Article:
Lahori Khoji: Students at LUMS Develop App to Navigate the City of Lahore
The recently launched app, Lahori Khoji, is the perfect partner for those eager to explore the androon shehr of Lahore. The maze-like network of narrow streets of the walled city can be fascinating as well as daunting for city-dwellers, and navigating them without a knowledgeable local guide can be tiresome. Associate Professor, Dr. Ali Usman Qasmi’s enterprising history students thus came up with a solution to discover the hidden treasures of the walled city.
As part of a course on the history of Lahore, ‘Walking in the City’, over 30 undergraduate students were assigned to map out a walking trail for some of the famous gates of the walled city. In groups, the students researched the gates, their surrounding neighbourhoods, historical sites, and the history and experiences of the residents of the area. The result is Lahori Khoji, an app created by Azan Bin Zahid, Taimoor Ali, Nawal Fatima Rai, Usama Liaqat and Syeda Fatima Tahseen. The technical aspects of the app were completely developed by Azan and Taimoor as part of their Computer Science senior year project under the supervision of Dr. Suleman Shahid, Assistant Professor Computer Science. Lahori Khoji not only provides a brief history of various places of interest, but also pins them on Google maps to facilitate explorers.
“Using the conceptual category of 'walking', my students and I explored to address questions of dwelling and belonging, the frustrations and challenges of everyday existence, the pursuit of economic gains, and spiritual succor in a postcolonial city,” said Dr. Qasmi, whose role was mainly supervisory as his students worked on the app.
“Our aim was not to approach the walled city as a museum but to connect with it in an experiential manner - an intimacy of sorts that comes with knowing the city and developing a sense of familiarity. The app is not about promoting tourism but to encourage people - even if they are residents of Lahore - to know their city and its people in a better way,” he added.
In this project, the students were supported by a Lahore-based researcher and historian, Faizan Abbas Naqvi.
“Faizan is a brilliant and highly knowledgeable individual. He provided us with unique information that was not easily accessible. He ensured that the accuracy of historical data was maintained, and he is the reason our project was able to provide information about historical sites that are not commonly visited,” said Syeda Fatima Tahseen, a Political Science Major from the Class of 2021, who also worked on the app.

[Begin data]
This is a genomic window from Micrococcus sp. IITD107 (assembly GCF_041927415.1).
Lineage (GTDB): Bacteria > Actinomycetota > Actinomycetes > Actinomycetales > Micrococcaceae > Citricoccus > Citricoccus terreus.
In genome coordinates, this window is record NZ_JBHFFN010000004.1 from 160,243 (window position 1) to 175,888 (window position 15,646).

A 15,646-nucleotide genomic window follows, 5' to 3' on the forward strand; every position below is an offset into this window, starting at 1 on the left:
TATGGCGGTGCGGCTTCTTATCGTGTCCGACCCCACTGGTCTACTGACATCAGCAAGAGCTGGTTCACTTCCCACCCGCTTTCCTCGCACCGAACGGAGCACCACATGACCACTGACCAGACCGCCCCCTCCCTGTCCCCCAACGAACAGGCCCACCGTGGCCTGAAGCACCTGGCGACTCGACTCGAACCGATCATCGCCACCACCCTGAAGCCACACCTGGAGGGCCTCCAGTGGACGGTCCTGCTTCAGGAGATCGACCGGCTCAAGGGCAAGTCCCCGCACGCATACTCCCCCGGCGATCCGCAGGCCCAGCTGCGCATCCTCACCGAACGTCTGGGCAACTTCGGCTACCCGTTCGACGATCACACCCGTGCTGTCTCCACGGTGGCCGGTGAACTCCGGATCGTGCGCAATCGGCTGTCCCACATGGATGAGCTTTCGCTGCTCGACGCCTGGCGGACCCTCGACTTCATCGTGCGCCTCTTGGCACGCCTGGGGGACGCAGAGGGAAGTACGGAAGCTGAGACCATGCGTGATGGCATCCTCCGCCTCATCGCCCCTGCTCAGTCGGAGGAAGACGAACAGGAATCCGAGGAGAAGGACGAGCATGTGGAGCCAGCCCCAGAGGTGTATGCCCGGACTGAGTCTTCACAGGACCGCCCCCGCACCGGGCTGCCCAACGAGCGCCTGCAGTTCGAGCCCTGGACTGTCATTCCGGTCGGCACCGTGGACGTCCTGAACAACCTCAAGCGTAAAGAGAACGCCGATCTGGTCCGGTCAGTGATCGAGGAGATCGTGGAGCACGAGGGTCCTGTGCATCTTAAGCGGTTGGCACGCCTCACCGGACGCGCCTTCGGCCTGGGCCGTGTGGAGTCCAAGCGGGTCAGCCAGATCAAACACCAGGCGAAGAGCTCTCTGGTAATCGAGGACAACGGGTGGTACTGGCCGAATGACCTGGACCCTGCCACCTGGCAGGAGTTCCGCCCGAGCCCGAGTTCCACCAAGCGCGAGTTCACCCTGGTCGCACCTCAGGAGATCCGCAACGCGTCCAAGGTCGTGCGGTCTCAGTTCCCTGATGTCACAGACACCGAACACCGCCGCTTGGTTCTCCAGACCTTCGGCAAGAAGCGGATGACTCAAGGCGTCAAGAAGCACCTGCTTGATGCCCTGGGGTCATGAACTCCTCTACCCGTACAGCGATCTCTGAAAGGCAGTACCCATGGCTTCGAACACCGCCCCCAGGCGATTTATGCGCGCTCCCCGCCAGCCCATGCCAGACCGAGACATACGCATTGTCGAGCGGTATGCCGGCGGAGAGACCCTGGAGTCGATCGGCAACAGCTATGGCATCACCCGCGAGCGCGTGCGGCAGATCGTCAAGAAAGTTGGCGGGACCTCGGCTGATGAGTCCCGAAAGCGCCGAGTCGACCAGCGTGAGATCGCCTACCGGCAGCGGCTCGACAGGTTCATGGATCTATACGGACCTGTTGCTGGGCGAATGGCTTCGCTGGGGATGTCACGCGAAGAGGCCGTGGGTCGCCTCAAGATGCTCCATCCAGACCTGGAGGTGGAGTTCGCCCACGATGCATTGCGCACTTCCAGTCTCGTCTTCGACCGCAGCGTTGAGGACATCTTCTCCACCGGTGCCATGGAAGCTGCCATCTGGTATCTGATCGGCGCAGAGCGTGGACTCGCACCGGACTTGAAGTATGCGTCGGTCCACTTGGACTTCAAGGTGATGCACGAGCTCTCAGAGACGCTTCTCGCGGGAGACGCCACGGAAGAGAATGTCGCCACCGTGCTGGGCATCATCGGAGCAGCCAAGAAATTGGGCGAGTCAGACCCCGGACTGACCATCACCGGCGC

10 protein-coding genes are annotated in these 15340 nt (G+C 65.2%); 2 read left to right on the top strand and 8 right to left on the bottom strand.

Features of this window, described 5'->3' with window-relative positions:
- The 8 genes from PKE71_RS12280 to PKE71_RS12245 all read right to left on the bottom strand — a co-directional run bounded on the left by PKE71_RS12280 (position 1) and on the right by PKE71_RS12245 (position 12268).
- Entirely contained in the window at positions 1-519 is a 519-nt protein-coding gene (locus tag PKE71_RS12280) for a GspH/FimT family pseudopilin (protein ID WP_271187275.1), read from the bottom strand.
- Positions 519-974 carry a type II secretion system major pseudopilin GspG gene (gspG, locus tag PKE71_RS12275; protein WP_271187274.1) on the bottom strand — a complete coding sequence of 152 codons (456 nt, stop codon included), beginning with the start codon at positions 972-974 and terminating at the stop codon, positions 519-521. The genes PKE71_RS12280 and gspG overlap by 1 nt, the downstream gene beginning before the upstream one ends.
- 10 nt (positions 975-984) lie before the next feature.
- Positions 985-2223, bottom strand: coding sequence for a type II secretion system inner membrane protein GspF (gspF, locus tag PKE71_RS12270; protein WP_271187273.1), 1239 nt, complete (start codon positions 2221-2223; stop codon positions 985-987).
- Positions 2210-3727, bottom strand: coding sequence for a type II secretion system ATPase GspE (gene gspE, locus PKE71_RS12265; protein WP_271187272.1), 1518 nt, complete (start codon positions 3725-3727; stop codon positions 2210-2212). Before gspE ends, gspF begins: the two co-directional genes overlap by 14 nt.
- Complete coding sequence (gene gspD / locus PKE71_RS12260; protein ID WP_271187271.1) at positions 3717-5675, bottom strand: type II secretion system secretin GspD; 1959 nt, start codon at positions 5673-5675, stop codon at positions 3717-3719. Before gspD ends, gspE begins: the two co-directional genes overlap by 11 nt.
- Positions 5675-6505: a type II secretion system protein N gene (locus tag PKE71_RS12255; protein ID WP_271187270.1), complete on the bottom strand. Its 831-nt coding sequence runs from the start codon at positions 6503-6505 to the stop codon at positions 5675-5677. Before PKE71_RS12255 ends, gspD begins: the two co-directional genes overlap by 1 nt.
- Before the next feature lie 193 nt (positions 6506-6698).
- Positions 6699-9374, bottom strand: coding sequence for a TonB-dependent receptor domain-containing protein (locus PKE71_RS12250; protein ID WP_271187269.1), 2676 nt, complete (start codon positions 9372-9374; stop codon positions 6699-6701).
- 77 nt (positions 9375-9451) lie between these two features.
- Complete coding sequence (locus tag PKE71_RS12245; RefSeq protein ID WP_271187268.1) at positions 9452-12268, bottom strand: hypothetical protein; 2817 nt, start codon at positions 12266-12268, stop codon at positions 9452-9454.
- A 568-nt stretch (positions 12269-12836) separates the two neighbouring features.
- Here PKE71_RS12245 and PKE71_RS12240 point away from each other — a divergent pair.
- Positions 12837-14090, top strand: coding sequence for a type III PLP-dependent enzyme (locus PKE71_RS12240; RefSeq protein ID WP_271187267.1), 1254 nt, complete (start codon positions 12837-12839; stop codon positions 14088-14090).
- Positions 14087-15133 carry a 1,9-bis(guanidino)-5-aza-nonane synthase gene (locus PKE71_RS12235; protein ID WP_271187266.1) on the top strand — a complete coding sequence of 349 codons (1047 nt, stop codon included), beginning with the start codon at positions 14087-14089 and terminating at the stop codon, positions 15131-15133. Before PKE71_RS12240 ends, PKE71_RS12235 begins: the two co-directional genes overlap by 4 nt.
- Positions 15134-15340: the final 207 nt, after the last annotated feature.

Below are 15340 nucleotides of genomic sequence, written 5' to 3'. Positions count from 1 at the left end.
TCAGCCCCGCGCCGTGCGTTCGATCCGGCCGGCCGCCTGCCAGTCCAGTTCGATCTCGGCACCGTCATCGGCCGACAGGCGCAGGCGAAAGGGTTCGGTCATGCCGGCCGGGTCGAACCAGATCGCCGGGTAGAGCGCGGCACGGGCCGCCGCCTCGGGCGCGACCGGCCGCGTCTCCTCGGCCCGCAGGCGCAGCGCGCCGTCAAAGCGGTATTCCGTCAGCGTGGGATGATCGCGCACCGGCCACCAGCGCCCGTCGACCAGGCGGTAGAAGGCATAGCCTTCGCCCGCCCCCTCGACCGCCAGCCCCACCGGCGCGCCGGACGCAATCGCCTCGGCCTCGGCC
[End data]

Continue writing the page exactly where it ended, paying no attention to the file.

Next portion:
“We made the app as part of the History course; it simultaneously served as a Senior Project for two individuals majoring in Computer Science at LUMS. We conducted the primary research and provided the necessary information and material that formed the content of the application,” she added.
Fatima also discussed the challenges faced during the development and launch. “While I cannot speak about the technological challenges, we as students faced multiple challenges while conducting primary research. It took us some time to get acquainted with the streets of old Lahore, and to maintain a system of data collection where our safety was not compromised, the privacy of the residents of the areas not violated, and the essence of the data collection remained untainted,” she said.
The historic site in Lahore she enjoyed visiting the most was Bibi Pak Daman, due to the rich and contested histories that surround it, the emotional value it holds, and her overall experience.
Discussing the importance of historical sites and encouraging a love for history in today’s generation, Dr. Qasmi said, “The critical point is to inculcate a sense of historical knowledge rather than approaching the built heritage as something exotic that needs to be consumed. In our usual parlance of heritage, we reduce sites to objects of curiosity and commodify them without realising the continued importance of their history in everyday lives. There is a certain 'presencing' of that past in our daily lives. We need to recognise it.”
Talking about his favourite historic site in Lahore, Dr. Qasmi said, “There are so many of them that it will be difficult for me to identify just a few. I think an essential question is if even Lahoris can identify historic sites other than the Badshahi Mosque, Minar-i-Pakistan, and Wazir Khan Masjid. For most of us, I am afraid this is the extent of what we know about Lahore and its historical sites. This is because much of what we know of the city is limited to our experience of the M.M. Alam Road and the gaudy shopping malls.”
Dr. Qasmi was skeptical whether the app could promote tourism of historic sites in Pakistan. “Reading is essential to any aspect of culture, history, and literature that we seek to inculcate in our students and younger generations. Sure, technology can help. That's why we developed this app. But it is only to facilitate. It is not a replacement for what we can learn from reading books and critical reflection,” he explained.
Currently, Dr. Qasmi is working on developing Lahori Khoji further. “We realise that it has a limited scope, and we need to overcome several technological challenges. We hope to partner with the local government and significant specialised firms to streamline the app and develop more innovative features in the years to come.”